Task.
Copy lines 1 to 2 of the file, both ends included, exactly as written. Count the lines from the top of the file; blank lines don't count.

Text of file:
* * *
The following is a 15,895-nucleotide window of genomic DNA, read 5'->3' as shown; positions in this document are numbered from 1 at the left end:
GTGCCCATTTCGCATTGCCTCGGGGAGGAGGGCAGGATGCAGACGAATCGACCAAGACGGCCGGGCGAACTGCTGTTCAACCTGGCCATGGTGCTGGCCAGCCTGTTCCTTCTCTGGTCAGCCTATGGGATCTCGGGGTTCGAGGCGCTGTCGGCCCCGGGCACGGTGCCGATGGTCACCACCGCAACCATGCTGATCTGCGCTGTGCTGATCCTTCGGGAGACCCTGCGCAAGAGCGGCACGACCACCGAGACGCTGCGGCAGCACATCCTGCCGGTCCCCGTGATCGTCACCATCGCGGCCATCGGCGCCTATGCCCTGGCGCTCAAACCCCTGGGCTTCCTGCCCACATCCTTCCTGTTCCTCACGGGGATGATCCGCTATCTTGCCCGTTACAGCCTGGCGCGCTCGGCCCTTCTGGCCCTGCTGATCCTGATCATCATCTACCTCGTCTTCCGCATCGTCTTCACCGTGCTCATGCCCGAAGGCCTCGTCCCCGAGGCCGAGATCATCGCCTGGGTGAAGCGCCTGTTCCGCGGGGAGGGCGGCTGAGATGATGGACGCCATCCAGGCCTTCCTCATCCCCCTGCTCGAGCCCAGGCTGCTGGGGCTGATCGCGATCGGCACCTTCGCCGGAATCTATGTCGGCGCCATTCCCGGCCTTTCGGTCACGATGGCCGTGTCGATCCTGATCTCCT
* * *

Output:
The following is a 15,895-nucleotide window of genomic DNA, read 5'->3' as shown; positions in this document are numbered from 1 at the left end:
GTGCCCATTTCGCATTGCCTCGGGGAGGAGGGCAGGATGCAGACGAATCGACCAAGACGGCCGGGCGAACTGCTGTTCAACCTGGCCATGGTGCTGGCCAGCCTGTTCCTTCTCTGGTCAGCCTATGGGATCTCGGGGTTCGAGGCGCTGTCGGCCCCGGGCACGGTGCCGATGGTCACCACCGCAACCATGCTGATCTGCGCTGTGCTGATCCTTCGGGAGACCCTGCGCAAGAGCGGCACGACCACCGAGACGCTGCGGCAGCACATCCTGCCGGTCCCCGTGATCGTCACCATCGCGGCCATCGGCGCCTATGCCCTGGCGCTCAAACCCCTGGGCTTCCTGCCCACATCCTTCCTGTTCCTCACGGGGATGATCCGCTATCTTGCCCGTTACAGCCTGGCGCGCTCGGCCCTTCTGGCCCTGCTGATCCTGATCATCATCTACCTCGTCTTCCGCATCGTCTTCACCGTGCTCATGCCCGAAGGCCTCGTCCCCGAGGCCGAGATCATCGCCTGGGTGAAGCGCCTGTTCCGCGGGGAGGGCGGCTGAGATGATGGACGCCATCCAGGCCTTCCTCATCCCCCTGCTCGAGCCCAGGCTGCTGGGGCTGATCGCGATCGGCACCTTCGCCGGAATCTATGTCGGCGCCATTCCCGGCCTTTCGGTCACGATGGCCGTGTCGATCCTGATCTCCT